Let me give you an example. In Doctor Who Season 9, Episode 2, "The Witch's familiar," the Doctor saves a little boy on a battle field. The boy asks the Doctor if he is the enemy to which the Doctor replies, "I'm not sure that any of that matters. Friends, enemies. So long as there's mercy. Always mercy." The boy takes his hand, and the Doctor leads him to safety.

Sweet. Even sentimental. If you had watched the entire episode, perhaps you would even describe the moment as powerful. But to understand the true gravity of that moment, you would have to go back years.

Davros is the boy on the battlefield. And that's a name powerful enough in the Doctor Who world to send a chill over me or a flash of anger. Davros. The one who would grow up to create the Daleks, an evil alien race bent on exterminating everyone who isn't a Dalek. Davros' actions led to the destruction/disappearance of the Doctor's home world. He's the one to blame for taking away from Doctor everyone of his own species that he ever loved. He is why the Doctor stands alone as the last of the Time Lords (The Stolen Earth and all episodes since the reboot)

Davros is one person the Doctor would be justified in hating. The moral conflict starts in Season 9, Episode 1, where the Doctor finds a young Davros facing certain death. He could leave Davros to die on the battlefield. Time could be rewritten for a happier future, where the Doctor never lost his people. He could have everything back. Everything he ever wanted. All he would have to do is walk away.

But he doesn't. One could argue that if any character in Doctor Who deserved to die it would be Davros. But the Doctor chooses to show mercy. He chooses to save Davros' life, even though he knows all that Davros will become. He makes this choice in full knowledge of its consequences.

It's moments like this that display Doctor Who's significance. It's about so much more than fighting aliens, witty banter, and time travel. Rather, it uses all that to get at deeper questions. It explores the gravity of choice and the complexity of life, and shows bravery in the face of danger. It shows courage and hope in the darkness. But with any TV show, one must invest in the story and characters to discover these deeper connections. Maybe that's why it's so hard to explain to someone who has never seen the show.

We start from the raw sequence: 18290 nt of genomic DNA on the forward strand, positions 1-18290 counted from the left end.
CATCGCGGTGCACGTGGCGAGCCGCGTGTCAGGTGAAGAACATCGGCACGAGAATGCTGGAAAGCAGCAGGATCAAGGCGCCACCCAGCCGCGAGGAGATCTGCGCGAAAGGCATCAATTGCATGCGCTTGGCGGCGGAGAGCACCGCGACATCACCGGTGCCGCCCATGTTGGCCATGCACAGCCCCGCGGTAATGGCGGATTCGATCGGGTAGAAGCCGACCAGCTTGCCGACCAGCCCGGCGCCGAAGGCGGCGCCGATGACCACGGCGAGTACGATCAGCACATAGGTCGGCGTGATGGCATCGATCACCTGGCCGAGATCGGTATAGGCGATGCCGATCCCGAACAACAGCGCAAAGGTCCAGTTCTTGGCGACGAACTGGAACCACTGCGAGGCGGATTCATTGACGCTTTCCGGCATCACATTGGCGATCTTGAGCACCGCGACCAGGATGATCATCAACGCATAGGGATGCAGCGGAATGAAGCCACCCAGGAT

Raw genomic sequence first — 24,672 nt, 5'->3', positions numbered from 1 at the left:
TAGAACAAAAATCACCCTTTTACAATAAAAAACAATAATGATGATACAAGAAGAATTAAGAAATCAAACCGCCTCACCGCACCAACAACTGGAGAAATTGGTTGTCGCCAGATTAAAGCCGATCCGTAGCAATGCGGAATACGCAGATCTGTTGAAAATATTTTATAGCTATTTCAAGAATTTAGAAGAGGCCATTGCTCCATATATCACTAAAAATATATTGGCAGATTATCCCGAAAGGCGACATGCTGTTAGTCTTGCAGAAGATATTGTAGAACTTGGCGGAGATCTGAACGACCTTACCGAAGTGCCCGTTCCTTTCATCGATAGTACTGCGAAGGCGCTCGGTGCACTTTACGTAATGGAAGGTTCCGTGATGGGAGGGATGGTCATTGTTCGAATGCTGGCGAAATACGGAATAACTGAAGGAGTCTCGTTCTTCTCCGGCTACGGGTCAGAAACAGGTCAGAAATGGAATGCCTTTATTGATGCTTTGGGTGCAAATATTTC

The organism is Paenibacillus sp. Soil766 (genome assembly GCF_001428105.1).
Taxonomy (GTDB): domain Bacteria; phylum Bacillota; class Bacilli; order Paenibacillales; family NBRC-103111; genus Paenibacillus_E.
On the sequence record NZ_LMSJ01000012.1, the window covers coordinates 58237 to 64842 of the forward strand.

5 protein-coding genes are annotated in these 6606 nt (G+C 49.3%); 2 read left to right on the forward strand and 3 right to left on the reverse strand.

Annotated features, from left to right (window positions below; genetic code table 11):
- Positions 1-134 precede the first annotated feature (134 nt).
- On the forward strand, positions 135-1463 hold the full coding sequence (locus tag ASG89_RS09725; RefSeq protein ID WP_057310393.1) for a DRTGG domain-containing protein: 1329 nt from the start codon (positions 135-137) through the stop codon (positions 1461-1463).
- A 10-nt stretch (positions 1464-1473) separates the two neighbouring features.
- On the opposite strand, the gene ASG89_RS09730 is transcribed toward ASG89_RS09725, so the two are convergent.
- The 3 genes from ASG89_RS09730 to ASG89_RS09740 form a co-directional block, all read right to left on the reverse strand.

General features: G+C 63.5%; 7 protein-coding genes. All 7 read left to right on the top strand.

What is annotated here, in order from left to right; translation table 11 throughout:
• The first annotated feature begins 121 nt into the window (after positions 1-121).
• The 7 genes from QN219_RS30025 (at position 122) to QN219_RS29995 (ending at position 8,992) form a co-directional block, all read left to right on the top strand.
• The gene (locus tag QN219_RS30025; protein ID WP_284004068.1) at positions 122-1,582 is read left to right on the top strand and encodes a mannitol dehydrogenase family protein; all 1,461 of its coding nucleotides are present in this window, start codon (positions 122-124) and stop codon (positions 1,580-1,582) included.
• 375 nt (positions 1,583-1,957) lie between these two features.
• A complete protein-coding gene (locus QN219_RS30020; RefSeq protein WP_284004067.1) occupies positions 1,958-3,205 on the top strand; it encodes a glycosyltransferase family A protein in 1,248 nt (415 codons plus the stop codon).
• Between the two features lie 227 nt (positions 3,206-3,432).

I don't know for sure. All I know is I'm a Whovian at hearts. And I'll keep watching my favorite episodes without giving tuppence what other people think. That's also my best advice for other people. Don't let all your Whovian friends convince you the show is brilliant or convince you thoroughly to never watch it. Watch it, and decide for yourself. And if you come back to the party with a banana or wearing a fez, we'll all know and welcome you with open arms.

Episode References:

Season 3, Episode 10: Blink

Season 2, Episode 13: Doomsday

Season 4, Episode 6: The Doctor's Daughter

Season 3, Episode 13: The Last of the Time Lords

Season 1, Episode 5: World War Three

Season 9, Episode 2: Witch's Familiar

Season 4, Episode 12: The Stolen Earth

Season 9, Episode 1: The Magician's Apprentice

Season 2, Episode 4: The Girl in the Fireplace

Season 5, Episode 13: The Big Bang


About the Creator

Jessica Norris

Passionate writer that is enthusiastic about writing engaging, compelling content. Excels in breaking down complex concepts into simple terms and connecting with readers through sharing stories and personal experience.